Compared to the other issues of Yi Soon Shin this issue is light on the action. It makes up for it with some major story twists, most I won’t be able to cover without spoiling so I just won’t cover them. The issue begins with a pretty big reveal that I’m going to go ahead and spoil since its only two pages in. Jin is running; running from her demons it seems as she sees the dead body of Injung the woman she killed to protect her secret and because Baron Seo commanded her to. As she battles with this demon she confesses to the murder out loud. That’s a problem for her since Yi is standing there and hears every word. What’s worse is that Lt. Song was on his way to meet Jin and also heard every word. Song, who has loved her through some nasty shit almost instantly, calls her a whore and a murderer. Hard to blame him really when you find out the woman you love that you know is sleeping with other men then killed the love of your best friend’s life at the command of his mortal enemy. Jin in arrested because Yi isn’t about to let emotions dictate the situation.
The story then checks in with Baron Seo who is trading a young boy and a young girl to Yun Dusu the Chief Advisor to the King. It’s not quite clear what their arrangement is yet, but it involves Yi for sure. Now Won Kyun has been a major pain in the ass. He said he’d go to the King and confess his crimes that Yi was being blamed for, but now that he’s in front of the King he double crosses Yi and asks for the King to give him Yi’s position in command of the entire Navy. Here’s where the deal with Yun Dusu comes into play as he basically confirms Kyun’s bullshit as fact and makes the King worry that Yi is trying to take the throne. The King then of course wants Yi because that’s a better thing to focus on instead of the Japanese invasion happening right on your shores… looks like the Baron’s plan worked.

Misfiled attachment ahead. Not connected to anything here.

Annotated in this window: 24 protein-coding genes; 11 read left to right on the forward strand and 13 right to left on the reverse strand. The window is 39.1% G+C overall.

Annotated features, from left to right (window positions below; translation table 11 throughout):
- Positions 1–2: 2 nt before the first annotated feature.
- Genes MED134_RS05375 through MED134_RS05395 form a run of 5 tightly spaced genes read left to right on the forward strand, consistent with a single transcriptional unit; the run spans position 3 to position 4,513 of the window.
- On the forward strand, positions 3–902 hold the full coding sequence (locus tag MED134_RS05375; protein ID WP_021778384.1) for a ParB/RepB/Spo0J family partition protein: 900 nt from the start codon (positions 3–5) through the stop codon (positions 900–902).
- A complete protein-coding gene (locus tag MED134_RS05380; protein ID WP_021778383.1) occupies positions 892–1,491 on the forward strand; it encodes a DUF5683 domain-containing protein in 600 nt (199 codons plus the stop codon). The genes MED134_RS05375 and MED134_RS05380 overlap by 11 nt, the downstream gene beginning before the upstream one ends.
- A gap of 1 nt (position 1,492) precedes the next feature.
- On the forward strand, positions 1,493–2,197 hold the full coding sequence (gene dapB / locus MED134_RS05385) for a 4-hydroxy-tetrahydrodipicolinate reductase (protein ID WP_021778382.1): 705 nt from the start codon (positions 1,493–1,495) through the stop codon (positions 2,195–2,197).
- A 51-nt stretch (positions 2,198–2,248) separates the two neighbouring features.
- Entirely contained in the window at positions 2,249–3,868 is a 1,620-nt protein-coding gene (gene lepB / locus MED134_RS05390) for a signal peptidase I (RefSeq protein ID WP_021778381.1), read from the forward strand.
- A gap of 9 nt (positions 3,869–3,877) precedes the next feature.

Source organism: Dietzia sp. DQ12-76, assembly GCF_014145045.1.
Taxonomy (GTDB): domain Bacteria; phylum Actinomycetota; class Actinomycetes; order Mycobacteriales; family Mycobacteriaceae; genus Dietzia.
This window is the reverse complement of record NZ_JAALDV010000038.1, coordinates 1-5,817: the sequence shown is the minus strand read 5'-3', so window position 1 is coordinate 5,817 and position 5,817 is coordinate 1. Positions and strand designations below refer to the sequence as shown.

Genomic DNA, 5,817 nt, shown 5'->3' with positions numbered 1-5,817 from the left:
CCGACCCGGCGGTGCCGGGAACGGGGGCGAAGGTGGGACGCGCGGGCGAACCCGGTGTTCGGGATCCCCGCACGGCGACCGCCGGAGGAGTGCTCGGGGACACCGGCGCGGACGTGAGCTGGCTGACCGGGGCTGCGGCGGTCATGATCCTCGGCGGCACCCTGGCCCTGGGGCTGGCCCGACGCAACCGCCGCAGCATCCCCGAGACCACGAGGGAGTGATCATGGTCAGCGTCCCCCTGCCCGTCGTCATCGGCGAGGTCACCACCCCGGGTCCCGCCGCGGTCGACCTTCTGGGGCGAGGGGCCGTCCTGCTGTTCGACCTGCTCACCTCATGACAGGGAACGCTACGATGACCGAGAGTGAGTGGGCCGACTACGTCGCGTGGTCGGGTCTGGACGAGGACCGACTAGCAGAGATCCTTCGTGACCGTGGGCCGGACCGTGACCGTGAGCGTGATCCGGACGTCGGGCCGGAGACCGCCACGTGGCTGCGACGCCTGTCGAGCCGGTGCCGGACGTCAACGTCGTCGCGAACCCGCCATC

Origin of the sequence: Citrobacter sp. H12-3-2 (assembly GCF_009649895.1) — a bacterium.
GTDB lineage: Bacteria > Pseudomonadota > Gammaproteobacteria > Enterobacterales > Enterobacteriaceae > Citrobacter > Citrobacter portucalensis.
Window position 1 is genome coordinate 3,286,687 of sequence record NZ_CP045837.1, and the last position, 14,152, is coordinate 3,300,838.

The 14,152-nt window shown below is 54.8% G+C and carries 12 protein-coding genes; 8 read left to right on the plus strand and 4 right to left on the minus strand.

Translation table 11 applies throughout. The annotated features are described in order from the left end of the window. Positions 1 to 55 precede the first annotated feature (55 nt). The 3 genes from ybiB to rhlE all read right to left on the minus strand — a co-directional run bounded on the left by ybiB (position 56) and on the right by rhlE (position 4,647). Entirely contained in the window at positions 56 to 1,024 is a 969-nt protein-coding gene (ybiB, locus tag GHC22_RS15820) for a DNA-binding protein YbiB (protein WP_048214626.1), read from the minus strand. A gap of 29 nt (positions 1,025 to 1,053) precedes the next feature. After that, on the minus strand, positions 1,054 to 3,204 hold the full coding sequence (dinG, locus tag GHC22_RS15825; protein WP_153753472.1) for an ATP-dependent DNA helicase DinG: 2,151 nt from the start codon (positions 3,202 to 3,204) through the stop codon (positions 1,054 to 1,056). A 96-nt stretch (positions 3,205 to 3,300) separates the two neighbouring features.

It probably seems like I covered a lot, but that was only about six pages. Yeah, the plot is packed on this issue and that’s a good thing. There is a lot of dialogue to cover, but because the plot is being affected so much it’s really enjoyable and moves at a steady pace. This isn’t a bunch of exposition masked as dialogue.
Onrie Kompan makes sure that every issue has a recap which is fantastic! Seriously his recaps are spot on and even make it so that you could pick up this second issue as your first. Granted you’d be behind, but you wouldn’t be lost as names like Yun Dusu are given their own caption box including the job title. Believe or not, but that’s very helpful when you have a cast of characters as large as this series does. I’ve read many series that never recap the character names and it makes trying to talk about it and share with others difficult, especially when you read a lot of comics.
Where Kompan has succeeded is in telling a historical story, but keeping it interesting. It does appear that he’s staying as close to the historical facts as possible (I don’t know the history myself so I can’t say), but rather than falling in the trap of all historical stories he manages to find the right story beats to make this tale interesting and really hold your attention.
This issue welcomes El Arnakleus to the book taking over for Giovanni Timpano. Arnakleus fits right in with the story and upholds the style and detail that Timpano started the series with. Not to be “that guy”, but I think I ended up liking Arnakleus’ artwork more. The characters remain photorealistic and recognizable from the last issue. The opening page was a nice showcase of skills and is really creepy looking. This style is repeated in a bigger and bolder way later so if you like it, expect more. I didn’t personally find it that shocking, but I can see the faint of heart being blown away by how crazy it gets.
If you enjoyed the first volume of Yi Soon Shin then really there’s no reason not to be following this second volume. The next issue is going to be a big one, but for my money the plot and world have never been more affected than it has been with this issue.
Writer: Onrie Kompan Artist: El Arnakleus Price: $2.99 Website